Expo 2015 in Full Force
If you’ve been in or anywhere near Milan in the last few years, you probably couldn’t help but get a whiff of the anticipation for the Expo 2015. And Milan has certainly felt quite the wave of change during this period.
Just by simply walking through the center of the city in recent months could you find Milan absolutely covered in construction, with scaffolding on a new spot almost daily.
But as they say, you gotta spend money to make money. Milan really poured on the change in anticipation of its tasty global event that will bring in an estimated 24 million visitors until it closes its doors on October 31st. And who is benefiting from this influx of culture, language and tourism?
Translators and interpreters, that’s who! In just under a month since the Expo has kicked off, the Scrambled Eggs Milano team has noticed some wild changes to the city that we call home.
While Milan’s position in Europe undoubtedly calls for a vast number of language needs on a regular basis, as we tend to get contacted out of the blue by clients for a wide variety of projects that stem beyond our typical fashion translation or cosmetics services needs. Here’s a list of a few things that are taking Milan, and us, by storm:
- Advertising and publicity
Everyone wants to let their presence be known at the Expo, and spreading the word is done best in multiple languages. Translations provide endless support to countries, companies or celebrities who want to speak to an international audience at Expo 2015. Just take a look at Fiat’s global billboard, where translation speaks to seemingly every country possible around the Rho railway station, as each one is unique to a different country. See for yourself:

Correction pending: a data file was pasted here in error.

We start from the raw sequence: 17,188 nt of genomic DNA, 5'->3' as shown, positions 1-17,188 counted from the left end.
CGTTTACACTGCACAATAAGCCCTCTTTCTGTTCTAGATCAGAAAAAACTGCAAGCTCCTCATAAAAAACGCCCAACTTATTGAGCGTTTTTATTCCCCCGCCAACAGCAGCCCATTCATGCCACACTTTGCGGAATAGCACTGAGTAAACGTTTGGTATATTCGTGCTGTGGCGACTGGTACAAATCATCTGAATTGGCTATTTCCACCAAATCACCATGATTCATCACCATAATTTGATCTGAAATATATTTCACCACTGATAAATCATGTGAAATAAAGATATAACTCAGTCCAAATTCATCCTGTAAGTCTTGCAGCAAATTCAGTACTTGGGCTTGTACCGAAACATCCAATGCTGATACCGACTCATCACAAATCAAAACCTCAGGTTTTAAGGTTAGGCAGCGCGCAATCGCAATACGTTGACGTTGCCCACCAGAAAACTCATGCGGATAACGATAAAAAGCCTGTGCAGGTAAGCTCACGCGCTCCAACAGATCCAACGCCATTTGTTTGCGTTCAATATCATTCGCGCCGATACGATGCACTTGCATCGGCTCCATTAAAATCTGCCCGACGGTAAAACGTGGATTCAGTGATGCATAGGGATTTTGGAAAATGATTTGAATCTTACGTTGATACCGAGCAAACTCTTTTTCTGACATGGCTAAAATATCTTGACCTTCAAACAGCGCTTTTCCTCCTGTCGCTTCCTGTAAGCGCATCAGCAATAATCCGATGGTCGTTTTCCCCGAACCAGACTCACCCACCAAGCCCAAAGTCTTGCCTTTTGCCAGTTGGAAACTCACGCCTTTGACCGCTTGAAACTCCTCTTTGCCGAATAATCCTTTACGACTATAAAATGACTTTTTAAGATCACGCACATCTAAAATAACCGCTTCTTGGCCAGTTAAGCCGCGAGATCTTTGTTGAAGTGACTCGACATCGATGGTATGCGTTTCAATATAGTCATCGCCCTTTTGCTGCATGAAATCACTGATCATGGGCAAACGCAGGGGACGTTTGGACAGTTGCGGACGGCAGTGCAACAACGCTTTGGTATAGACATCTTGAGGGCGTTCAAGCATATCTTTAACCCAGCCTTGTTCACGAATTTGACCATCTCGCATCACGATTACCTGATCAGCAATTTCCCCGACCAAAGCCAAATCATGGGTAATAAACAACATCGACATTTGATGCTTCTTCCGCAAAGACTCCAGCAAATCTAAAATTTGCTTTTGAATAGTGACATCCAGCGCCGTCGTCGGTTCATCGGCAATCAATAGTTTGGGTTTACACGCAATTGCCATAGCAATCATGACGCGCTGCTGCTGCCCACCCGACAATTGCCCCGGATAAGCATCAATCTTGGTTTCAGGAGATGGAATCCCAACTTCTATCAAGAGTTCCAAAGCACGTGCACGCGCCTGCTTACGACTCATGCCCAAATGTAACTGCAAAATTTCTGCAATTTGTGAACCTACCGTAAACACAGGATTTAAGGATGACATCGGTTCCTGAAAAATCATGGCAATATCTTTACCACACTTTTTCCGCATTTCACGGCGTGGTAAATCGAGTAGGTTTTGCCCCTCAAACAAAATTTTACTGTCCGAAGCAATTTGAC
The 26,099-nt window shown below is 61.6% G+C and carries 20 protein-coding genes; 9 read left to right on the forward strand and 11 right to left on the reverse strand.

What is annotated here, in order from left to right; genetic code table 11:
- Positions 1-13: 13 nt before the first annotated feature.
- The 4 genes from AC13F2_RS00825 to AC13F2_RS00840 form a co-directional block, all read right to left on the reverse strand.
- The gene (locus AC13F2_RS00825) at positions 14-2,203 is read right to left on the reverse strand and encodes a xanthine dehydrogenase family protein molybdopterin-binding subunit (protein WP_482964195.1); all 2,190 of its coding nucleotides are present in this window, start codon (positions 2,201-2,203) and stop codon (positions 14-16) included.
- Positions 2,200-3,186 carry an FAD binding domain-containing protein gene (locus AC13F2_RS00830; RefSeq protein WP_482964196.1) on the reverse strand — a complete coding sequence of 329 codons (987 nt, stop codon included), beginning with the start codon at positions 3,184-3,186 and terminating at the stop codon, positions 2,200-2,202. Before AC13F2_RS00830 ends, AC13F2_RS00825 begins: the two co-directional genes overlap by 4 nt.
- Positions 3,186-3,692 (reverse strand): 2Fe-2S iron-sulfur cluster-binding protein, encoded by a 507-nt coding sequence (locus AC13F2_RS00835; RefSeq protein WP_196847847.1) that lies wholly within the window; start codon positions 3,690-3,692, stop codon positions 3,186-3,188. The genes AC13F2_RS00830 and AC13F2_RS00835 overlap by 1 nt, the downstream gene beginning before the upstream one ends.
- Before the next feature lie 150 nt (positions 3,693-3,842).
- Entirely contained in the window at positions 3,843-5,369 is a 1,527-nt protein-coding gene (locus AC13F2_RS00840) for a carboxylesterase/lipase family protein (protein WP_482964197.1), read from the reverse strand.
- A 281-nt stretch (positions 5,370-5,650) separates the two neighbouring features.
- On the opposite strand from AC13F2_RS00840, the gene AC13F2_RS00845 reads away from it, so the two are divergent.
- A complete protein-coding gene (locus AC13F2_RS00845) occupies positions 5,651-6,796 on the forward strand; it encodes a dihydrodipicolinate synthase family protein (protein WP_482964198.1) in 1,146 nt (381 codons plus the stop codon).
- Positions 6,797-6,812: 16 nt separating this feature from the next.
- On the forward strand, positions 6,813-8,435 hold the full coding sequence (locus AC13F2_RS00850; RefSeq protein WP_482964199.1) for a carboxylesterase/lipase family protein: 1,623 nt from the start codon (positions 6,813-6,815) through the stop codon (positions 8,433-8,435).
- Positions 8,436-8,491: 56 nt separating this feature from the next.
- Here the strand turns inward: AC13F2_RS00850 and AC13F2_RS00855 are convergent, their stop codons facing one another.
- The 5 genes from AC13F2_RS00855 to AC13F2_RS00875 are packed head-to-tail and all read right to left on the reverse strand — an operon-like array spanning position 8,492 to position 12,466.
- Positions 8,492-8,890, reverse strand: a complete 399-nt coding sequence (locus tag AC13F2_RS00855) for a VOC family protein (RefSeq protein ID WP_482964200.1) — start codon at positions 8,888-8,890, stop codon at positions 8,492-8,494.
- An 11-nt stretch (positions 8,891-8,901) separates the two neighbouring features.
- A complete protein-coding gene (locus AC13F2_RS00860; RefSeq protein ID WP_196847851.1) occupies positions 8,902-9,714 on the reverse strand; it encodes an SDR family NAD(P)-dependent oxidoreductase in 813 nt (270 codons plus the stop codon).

- Fashion translation
Ah yes, because did the event actually happen if the fashion industry didn’t take part? Our fashion translation services have been working non-stop to pump out translations left and right regarding what to wear and how to wear it in light of the global celebration. The event’s theme may be based off of food, but that doesn’t mean you can’t look good doing it.
Perhaps the biggest language need for the entire event, interpreting is in high demand in Milan. While not our specialty, the Scrambled Eggs team has been working hard offering interpreting services of any and every type, from a food producer and manufacturer running around the city trying to take in its culture to live interpreting at an event held by the Expo itself.
These are just three small examples of how we have seen Milan change in this fast-paced month of May, but that is just from the linguistic and translation sector’s side. How about the rest of the fellow Milanese out there, what have been the biggest changes you have encountered, in work or out?